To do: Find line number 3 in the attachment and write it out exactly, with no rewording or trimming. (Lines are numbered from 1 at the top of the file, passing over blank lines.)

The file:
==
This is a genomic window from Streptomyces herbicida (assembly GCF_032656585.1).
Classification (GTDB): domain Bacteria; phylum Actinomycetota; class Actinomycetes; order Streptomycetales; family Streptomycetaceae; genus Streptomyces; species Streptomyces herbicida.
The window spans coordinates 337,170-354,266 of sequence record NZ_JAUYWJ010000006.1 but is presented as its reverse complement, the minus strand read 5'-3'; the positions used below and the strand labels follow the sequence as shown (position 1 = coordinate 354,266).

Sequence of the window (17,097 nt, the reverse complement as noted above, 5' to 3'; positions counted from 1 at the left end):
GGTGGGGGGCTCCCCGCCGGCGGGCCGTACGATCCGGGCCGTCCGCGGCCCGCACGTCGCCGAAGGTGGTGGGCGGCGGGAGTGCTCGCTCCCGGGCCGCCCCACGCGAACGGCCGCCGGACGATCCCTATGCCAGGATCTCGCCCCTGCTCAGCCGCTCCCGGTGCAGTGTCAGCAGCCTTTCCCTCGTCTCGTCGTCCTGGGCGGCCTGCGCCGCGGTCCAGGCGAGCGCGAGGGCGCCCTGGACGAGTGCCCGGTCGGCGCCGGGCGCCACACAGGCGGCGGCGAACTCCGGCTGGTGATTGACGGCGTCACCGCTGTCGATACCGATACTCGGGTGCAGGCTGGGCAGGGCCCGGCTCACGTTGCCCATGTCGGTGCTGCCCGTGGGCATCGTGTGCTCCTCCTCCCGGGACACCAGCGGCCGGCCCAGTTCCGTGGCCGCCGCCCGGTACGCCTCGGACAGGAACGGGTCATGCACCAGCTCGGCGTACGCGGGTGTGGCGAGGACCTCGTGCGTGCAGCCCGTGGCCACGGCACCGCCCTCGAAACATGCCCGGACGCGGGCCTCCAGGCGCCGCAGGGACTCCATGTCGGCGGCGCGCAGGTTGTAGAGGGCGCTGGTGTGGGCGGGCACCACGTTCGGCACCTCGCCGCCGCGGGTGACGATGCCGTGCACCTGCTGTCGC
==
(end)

The window spans coordinates 337,170-354,266 of sequence record NZ_JAUYWJ010000006.1 but is presented as its reverse complement, the minus strand read 5'-3'; the positions used below and the strand labels follow the sequence as shown (position 1 = coordinate 354,266).